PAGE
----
9 Days And Counting

The brisket was a success. It cooked 7 1/2 hours at 225°. I sliced the rest today.

Looks like I’ll either be dragging brush to the brush pile, or cutting down the landscape timber to fit the hole for the gate. Even Big Lou with striking hammer abuse could not bust out the concrete. OK then…or neither.

I did manage to make a batch of homemade Cracker Jacks. Now I remember why I don’t make them often..

Sunday

I got up to start the canning this morning. It do make a difference if everything is thawed, washed, and heated ready to begin…and that’s the easy part. It still takes a while to hit the 11 lb mark to start the 55 minute timer.

Note to self…2 40 oz bags of corn kernels is just barely over 7 pint jars.

We’re at 1243′ elevation here, so 11 psi is the target on the pressure gage. I’m there now, I just gotta watch it for some final tweaking; which seems to be constant.

I might make some Bert Porter Bread today. The wife says I shouldn’t be outside, and subject myself to a relapse..at least, not right away.

Bread is now on the first rise.

corn is done…

As I said, not much going on here.

The bread will be done in about 2 1/2 hours.

Fresh sliced bread with some brisket; hmmm.

18 thoughts on “9 Days And Counting

  1. I never canned corn. We would vacuum pack whole ears and pint sized cream style to put in the freezer. When I was growing up we had an upright freezer for vegetables and a chest freezer for meat. Fresh bread sounds good. I stopped making bread when I got the news about diabetes.

  2. Do you actually adjust for elevation? We used to be over 6,000 ft. elevation and that did make a difference in a lot of things-cooking times, carbureator settings, just about anything that depended on the air pressure or oxygen content in the high altitude air. Carbureator tuners (a dying breed) will tell you that for every 1,000 ft. of elevation gain there is 3% less oxygen in the air. So at 6,000 ft. there is 18% less oxygen compared to sea level.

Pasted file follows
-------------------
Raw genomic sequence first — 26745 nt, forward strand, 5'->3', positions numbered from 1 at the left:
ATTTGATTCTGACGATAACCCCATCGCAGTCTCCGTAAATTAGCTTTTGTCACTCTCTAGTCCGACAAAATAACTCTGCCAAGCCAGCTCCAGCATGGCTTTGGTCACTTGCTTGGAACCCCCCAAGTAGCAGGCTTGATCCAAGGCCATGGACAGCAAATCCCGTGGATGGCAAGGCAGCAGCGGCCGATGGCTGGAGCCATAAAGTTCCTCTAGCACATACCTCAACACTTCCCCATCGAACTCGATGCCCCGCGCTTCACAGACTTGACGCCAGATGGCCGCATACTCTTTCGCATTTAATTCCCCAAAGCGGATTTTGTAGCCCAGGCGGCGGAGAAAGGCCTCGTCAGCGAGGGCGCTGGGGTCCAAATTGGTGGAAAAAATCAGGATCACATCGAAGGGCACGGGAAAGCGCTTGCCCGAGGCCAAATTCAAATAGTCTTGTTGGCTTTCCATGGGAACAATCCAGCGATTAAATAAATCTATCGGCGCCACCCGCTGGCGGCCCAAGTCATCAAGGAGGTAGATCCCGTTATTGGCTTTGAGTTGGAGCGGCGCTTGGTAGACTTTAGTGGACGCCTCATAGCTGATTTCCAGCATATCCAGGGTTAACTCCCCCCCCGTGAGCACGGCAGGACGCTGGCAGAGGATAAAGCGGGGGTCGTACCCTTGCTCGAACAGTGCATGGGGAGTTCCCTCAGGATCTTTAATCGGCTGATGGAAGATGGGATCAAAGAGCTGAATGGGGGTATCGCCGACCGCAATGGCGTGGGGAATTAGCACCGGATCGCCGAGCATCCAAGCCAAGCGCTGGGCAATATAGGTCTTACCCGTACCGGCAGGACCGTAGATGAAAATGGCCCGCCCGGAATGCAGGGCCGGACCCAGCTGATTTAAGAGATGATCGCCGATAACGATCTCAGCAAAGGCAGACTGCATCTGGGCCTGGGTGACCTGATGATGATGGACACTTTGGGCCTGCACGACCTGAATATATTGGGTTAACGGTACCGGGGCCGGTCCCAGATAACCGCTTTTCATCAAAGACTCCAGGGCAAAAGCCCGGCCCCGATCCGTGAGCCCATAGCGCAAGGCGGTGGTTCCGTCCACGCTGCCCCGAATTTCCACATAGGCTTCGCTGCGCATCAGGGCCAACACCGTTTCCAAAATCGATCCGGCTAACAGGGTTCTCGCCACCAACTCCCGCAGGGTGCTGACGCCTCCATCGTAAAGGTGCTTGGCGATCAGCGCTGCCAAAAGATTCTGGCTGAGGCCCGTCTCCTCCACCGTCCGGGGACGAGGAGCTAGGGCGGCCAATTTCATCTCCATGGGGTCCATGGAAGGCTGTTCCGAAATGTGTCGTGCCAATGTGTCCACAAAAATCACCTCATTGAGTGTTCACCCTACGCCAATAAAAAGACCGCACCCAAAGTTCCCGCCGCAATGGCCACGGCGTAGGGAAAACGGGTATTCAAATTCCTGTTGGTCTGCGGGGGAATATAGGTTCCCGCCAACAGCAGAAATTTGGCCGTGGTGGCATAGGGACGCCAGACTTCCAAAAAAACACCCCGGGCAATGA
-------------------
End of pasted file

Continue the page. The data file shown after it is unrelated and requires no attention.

Sounds like the concrete was made many years ago from good quality portland cement-the crap they pass off these days as portland do not compare to what it used to be years ago.

    Take your time before you hit your full stride again-we don’t bounce back nearly as fast as when we were kids. For me it even takes twice as long even for a scab from a cut to fully mend and fall off on its own as it did when I was younger.

  3. Its the anticipation of the in-law visit which makes it worse by my experience. If I try and keep it light and civil and already know ‘stuff is going to aggravate me’, the visit goes by quicker. That or my in-laws aren’t quite as annoying.

    Try and make yourself scarce during the visit Ex. A relapse would be the perfect “Y’all go ahead and go without me – I’ll stay here and not get anyone else sick.”

  4. Just found your blog – and bookmarked it. We are counting down days too – at number 11. The kids, spouses and grandchildren are all coming for our annual get together, but we are looking forward to it immensely. If it gets too noisy with the grands (7 of them) hubs will go outside to work in the garden or out in his shop to rest his ears. Enjoy reading your blog, pretty down to earth, frustrations and successes.

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